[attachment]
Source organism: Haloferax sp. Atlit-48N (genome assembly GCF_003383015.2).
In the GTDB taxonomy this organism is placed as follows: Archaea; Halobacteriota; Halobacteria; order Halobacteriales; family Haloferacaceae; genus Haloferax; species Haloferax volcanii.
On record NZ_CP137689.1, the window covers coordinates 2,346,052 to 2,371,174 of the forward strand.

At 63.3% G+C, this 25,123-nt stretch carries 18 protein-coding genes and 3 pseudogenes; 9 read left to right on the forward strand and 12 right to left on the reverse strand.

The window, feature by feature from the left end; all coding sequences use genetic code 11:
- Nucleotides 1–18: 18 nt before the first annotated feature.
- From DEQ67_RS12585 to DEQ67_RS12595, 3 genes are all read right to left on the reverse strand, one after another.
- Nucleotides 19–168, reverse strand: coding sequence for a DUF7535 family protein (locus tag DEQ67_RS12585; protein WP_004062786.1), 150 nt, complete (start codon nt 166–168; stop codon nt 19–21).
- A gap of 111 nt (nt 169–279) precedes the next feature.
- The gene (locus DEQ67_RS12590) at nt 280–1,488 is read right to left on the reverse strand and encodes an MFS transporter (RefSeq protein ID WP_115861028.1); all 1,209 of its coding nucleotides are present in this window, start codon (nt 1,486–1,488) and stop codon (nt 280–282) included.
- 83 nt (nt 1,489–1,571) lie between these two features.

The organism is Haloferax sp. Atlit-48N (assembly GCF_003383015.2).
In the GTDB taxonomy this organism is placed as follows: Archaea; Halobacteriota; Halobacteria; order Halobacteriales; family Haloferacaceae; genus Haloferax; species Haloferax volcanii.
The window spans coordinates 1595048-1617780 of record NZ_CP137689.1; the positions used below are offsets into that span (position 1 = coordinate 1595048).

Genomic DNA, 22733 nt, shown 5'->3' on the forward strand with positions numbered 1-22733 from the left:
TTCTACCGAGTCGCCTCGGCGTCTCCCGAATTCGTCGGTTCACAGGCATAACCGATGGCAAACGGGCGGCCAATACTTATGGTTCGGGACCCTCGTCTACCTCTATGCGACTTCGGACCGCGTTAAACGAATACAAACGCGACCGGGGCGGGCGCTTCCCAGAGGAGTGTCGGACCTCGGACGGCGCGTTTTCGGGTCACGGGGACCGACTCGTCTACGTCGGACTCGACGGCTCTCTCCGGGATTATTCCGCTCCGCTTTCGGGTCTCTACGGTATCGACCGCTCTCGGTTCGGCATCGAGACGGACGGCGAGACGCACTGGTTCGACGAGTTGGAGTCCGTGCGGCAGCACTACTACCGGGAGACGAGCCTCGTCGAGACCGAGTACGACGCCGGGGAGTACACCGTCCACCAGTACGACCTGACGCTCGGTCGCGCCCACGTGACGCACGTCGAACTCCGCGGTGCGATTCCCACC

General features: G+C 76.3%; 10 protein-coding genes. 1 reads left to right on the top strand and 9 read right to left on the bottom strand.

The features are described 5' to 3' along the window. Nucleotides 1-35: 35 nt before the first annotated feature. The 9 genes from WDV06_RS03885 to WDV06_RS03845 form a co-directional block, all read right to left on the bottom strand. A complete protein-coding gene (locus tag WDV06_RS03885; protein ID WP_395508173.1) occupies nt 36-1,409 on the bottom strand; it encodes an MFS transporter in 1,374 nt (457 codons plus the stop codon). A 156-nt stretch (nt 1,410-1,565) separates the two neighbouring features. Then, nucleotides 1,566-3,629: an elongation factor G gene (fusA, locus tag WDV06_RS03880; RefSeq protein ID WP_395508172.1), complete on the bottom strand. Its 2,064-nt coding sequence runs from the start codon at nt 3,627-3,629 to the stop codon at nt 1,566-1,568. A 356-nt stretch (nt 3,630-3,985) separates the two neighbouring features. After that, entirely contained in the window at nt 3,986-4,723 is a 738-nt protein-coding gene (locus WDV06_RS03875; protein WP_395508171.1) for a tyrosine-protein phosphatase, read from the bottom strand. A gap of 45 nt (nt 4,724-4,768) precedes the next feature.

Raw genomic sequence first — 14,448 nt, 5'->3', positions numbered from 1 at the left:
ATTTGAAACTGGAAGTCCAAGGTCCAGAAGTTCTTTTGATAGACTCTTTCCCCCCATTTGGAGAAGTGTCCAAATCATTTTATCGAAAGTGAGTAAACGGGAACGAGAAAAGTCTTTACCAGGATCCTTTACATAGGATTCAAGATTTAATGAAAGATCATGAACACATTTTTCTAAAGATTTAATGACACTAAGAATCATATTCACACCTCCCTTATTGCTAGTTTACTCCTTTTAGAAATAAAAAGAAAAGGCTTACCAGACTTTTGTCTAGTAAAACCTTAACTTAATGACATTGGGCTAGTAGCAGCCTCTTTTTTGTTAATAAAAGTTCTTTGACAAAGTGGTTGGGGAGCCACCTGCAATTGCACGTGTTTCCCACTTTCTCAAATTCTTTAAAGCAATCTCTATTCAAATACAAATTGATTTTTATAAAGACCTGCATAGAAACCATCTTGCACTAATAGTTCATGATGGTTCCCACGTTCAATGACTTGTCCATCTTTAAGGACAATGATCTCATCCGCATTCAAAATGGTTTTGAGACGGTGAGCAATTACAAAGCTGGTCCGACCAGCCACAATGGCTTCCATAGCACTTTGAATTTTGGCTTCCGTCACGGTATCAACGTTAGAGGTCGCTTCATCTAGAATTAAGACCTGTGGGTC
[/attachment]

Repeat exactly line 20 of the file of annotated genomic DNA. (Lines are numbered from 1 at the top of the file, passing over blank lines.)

ATTTGAAACTGGAAGTCCAAGGTCCAGAAGTTCTTTTGATAGACTCTTTCCCCCCATTTGGAGAAGTGTCCAAATCATTTTATCGAAAGTGAGTAAACGGGAACGAGAAAAGTCTTTACCAGGATCCTTTACATAGGATTCAAGATTTAATGAAAGATCATGAACACATTTTTCTAAAGATTTAATGACACTAAGAATCATATTCACACCTCCCTTATTGCTAGTTTACTCCTTTTAGAAATAAAAAGAAAAGGCTTACCAGACTTTTGTCTAGTAAAACCTTAACTTAATGACATTGGGCTAGTAGCAGCCTCTTTTTTGTTAATAAAAGTTCTTTGACAAAGTGGTTGGGGAGCCACCTGCAATTGCACGTGTTTCCCACTTTCTCAAATTCTTTAAAGCAATCTCTATTCAAATACAAATTGATTTTTATAAAGACCTGCATAGAAACCATCTTGCACTAATAGTTCATGATGGTTCCCACGTTCAATGACTTGTCCATCTTTAAGGACAATGATCTCATCCGCATTCAAAATGGTTTTGAGACGGTGAGCAATTACAAAGCTGGTCCGACCAGCCACAATGGCTTCCATAGCACTTTGAATTTTGGCTTCCGTCACGGTATCAACGTTAGAGGTCGCTTCATCTAGAATTAAGACCTGTGGGTC